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A survey of UK Master′s courses in counselling

Michelle O’Connell (Department of Psychology, University of Hull, Hull, UK)
D.I. Williams (Department of Psychology, University of Hull, Hull, UK)

Employee Counselling Today

ISSN: 0955-8217

Article publication date: 1 December 1995


Surveys courses in counselling and reveals that the routes practitioners have taken towards British Association for Counselling (BAC) accreditation or British Psychological Society (BPS) chartered status often show a wide diversity. Suggests that eventually BPS and BAC accreditation will produce a convergence of training goals as individual courses seek accreditation. Considers whether standardization will suit everyone and indicates that is is up to professional bodies to encourage variety; therefore a fitting programme would be a course with a standard core, but with sufficient freedom for individual flair. Questions the current Master′s level counselling courses in the UK and assesses various aspects of 15 post‐graduate counselling courses. Results reveal some convergence; concludes that there is a consensus on syllabus and teaching methods. However, the range of skills taught is limited.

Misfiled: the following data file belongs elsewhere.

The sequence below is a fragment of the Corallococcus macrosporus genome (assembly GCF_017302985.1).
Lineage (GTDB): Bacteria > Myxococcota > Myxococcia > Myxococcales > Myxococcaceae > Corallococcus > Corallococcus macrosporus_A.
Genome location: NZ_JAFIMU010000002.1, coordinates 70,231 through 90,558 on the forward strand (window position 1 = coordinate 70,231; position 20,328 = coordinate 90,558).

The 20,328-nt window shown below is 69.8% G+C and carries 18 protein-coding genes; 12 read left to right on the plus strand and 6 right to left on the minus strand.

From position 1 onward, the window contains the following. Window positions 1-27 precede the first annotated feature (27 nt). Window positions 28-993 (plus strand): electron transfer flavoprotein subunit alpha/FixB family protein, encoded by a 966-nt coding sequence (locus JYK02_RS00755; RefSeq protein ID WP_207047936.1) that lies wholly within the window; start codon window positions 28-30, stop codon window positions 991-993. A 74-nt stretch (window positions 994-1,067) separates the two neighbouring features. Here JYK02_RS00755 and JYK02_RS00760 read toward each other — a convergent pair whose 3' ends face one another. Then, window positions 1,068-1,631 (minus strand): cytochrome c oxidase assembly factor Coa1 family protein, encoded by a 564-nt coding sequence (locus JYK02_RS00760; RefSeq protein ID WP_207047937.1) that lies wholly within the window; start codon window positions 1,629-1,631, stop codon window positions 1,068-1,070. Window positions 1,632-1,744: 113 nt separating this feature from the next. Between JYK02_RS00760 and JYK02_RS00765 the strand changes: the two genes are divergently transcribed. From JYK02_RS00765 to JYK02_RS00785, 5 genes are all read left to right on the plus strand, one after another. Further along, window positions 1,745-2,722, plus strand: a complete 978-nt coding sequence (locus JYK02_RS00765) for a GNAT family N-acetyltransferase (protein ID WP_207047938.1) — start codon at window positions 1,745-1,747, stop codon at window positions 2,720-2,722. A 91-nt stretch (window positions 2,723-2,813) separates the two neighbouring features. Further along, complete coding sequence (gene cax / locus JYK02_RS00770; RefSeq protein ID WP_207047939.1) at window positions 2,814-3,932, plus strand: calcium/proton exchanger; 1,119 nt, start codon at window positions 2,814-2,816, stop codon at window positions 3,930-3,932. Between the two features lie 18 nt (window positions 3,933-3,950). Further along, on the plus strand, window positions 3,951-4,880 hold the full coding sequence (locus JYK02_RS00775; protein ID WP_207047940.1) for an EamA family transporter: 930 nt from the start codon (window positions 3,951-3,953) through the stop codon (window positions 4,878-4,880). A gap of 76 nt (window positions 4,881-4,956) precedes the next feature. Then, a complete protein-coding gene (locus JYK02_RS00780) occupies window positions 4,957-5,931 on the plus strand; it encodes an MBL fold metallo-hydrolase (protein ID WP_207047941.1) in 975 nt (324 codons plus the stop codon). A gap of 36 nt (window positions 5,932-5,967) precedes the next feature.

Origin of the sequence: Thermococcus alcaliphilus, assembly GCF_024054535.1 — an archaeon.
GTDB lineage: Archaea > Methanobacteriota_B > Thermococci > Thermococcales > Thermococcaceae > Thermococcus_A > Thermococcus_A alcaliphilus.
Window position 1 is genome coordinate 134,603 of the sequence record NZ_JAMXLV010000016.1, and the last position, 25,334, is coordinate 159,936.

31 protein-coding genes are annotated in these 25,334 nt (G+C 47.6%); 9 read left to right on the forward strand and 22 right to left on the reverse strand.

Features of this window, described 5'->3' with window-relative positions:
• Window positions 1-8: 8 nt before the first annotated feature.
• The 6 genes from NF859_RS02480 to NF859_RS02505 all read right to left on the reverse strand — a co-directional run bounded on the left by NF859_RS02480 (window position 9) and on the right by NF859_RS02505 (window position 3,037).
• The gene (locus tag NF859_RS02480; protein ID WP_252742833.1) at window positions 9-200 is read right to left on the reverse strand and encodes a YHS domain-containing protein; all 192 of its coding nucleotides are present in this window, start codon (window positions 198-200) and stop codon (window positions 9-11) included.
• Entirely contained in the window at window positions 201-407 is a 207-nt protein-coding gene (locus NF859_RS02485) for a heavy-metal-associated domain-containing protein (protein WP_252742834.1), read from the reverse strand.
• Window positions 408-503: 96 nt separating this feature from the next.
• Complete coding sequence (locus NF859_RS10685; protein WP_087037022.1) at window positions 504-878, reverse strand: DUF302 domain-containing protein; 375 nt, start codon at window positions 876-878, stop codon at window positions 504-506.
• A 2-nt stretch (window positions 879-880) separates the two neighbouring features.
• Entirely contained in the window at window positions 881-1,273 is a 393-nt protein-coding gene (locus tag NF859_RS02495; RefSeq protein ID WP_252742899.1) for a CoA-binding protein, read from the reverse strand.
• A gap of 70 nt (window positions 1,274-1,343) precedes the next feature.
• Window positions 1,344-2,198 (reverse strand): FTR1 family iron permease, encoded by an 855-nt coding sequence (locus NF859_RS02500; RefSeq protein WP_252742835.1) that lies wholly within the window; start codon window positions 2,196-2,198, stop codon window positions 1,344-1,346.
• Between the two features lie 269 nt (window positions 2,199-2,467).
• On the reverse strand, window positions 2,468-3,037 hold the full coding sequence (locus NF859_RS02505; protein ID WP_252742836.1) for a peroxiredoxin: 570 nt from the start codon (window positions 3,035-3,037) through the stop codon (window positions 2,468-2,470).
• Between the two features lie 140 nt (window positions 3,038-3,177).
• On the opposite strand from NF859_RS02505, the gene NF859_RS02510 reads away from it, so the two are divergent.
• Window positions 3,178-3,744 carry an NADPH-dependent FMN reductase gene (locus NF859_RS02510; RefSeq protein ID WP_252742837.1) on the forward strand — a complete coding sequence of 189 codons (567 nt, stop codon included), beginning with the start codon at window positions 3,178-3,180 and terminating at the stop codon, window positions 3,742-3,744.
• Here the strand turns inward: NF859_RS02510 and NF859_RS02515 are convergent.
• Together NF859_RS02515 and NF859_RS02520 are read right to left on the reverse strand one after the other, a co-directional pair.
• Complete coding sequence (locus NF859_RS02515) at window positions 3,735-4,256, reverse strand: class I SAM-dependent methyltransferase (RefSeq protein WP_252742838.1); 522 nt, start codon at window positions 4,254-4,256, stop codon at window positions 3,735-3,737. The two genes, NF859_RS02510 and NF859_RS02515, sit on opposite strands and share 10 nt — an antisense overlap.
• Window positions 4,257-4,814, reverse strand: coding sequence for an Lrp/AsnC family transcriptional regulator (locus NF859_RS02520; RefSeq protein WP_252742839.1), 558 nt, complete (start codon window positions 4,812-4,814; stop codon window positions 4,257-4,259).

O’Connell, M. and Williams, D.I. (1995), "A survey of UK Master′s courses in counselling", Employee Counselling Today, Vol. 7 No. 7, pp. 28-30.




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